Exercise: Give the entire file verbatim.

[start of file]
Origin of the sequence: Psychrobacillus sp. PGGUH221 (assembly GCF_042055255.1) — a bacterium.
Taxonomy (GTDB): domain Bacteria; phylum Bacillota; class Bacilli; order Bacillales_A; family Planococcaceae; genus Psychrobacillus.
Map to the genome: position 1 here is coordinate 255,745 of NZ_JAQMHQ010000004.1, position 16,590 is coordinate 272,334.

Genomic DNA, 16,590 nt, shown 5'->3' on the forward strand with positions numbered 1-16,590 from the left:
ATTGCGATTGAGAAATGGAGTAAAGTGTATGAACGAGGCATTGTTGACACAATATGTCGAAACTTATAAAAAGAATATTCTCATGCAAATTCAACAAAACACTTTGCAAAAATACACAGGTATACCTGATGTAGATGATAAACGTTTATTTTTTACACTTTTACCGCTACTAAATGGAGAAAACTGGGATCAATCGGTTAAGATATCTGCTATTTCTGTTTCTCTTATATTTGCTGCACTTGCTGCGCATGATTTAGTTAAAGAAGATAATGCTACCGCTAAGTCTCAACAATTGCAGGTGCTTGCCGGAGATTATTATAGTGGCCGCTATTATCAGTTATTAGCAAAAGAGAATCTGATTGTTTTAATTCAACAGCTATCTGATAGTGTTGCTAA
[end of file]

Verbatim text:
Origin of the sequence: Psychrobacillus sp. PGGUH221 (assembly GCF_042055255.1) — a bacterium.
Taxonomy (GTDB): domain Bacteria; phylum Bacillota; class Bacilli; order Bacillales_A; family Planococcaceae; genus Psychrobacillus.
Map to the genome: position 1 here is coordinate 255,745 of NZ_JAQMHQ010000004.1, position 16,590 is coordinate 272,334.

Genomic DNA, 16,590 nt, shown 5'->3' on the forward strand with positions numbered 1-16,590 from the left:
ATTGCGATTGAGAAATGGAGTAAAGTGTATGAACGAGGCATTGTTGACACAATATGTCGAAACTTATAAAAAGAATATTCTCATGCAAATTCAACAAAACACTTTGCAAAAATACACAGGTATACCTGATGTAGATGATAAACGTTTATTTTTTACACTTTTACCGCTACTAAATGGAGAAAACTGGGATCAATCGGTTAAGATATCTGCTATTTCTGTTTCTCTTATATTTGCTGCACTTGCTGCGCATGATTTAGTTAAAGAAGATAATGCTACCGCTAAGTCTCAACAATTGCAGGTGCTTGCCGGAGATTATTATAGTGGCCGCTATTATCAGTTATTAGCAAAAGAGAATCTGATTGTTTTAATTCAACAGCTATCTGATAGTGTTGCTAA